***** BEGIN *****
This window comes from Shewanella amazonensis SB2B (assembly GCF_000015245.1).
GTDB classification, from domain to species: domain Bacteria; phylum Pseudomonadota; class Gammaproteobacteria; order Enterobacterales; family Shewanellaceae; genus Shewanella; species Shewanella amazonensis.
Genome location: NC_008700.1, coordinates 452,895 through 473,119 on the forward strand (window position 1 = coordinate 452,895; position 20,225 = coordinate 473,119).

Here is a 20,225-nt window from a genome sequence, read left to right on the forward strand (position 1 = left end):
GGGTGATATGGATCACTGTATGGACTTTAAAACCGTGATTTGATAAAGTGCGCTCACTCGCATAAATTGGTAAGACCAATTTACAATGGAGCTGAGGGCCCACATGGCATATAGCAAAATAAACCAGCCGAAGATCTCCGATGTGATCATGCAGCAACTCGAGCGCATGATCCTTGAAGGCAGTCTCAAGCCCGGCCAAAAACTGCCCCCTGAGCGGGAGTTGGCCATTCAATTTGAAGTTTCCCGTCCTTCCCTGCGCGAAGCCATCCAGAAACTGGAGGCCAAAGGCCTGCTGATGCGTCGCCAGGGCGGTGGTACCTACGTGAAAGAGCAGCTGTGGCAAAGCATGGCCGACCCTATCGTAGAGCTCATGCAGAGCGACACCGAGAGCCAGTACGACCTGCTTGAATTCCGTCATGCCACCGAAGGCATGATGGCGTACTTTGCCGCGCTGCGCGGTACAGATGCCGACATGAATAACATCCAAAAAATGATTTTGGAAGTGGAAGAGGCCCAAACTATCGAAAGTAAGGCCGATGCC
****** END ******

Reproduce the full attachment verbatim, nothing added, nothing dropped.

This window comes from Shewanella amazonensis SB2B (assembly GCF_000015245.1).
GTDB classification, from domain to species: domain Bacteria; phylum Pseudomonadota; class Gammaproteobacteria; order Enterobacterales; family Shewanellaceae; genus Shewanella; species Shewanella amazonensis.
Genome location: NC_008700.1, coordinates 452,895 through 473,119 on the forward strand (window position 1 = coordinate 452,895; position 20,225 = coordinate 473,119).

Here is a 20,225-nt window from a genome sequence, read left to right on the forward strand (position 1 = left end):
GGGTGATATGGATCACTGTATGGACTTTAAAACCGTGATTTGATAAAGTGCGCTCACTCGCATAAATTGGTAAGACCAATTTACAATGGAGCTGAGGGCCCACATGGCATATAGCAAAATAAACCAGCCGAAGATCTCCGATGTGATCATGCAGCAACTCGAGCGCATGATCCTTGAAGGCAGTCTCAAGCCCGGCCAAAAACTGCCCCCTGAGCGGGAGTTGGCCATTCAATTTGAAGTTTCCCGTCCTTCCCTGCGCGAAGCCATCCAGAAACTGGAGGCCAAAGGCCTGCTGATGCGTCGCCAGGGCGGTGGTACCTACGTGAAAGAGCAGCTGTGGCAAAGCATGGCCGACCCTATCGTAGAGCTCATGCAGAGCGACACCGAGAGCCAGTACGACCTGCTTGAATTCCGTCATGCCACCGAAGGCATGATGGCGTACTTTGCCGCGCTGCGCGGTACAGATGCCGACATGAATAACATCCAAAAAATGATTTTGGAAGTGGAAGAGGCCCAAACTATCGAAAGTAAGGCCGATGCC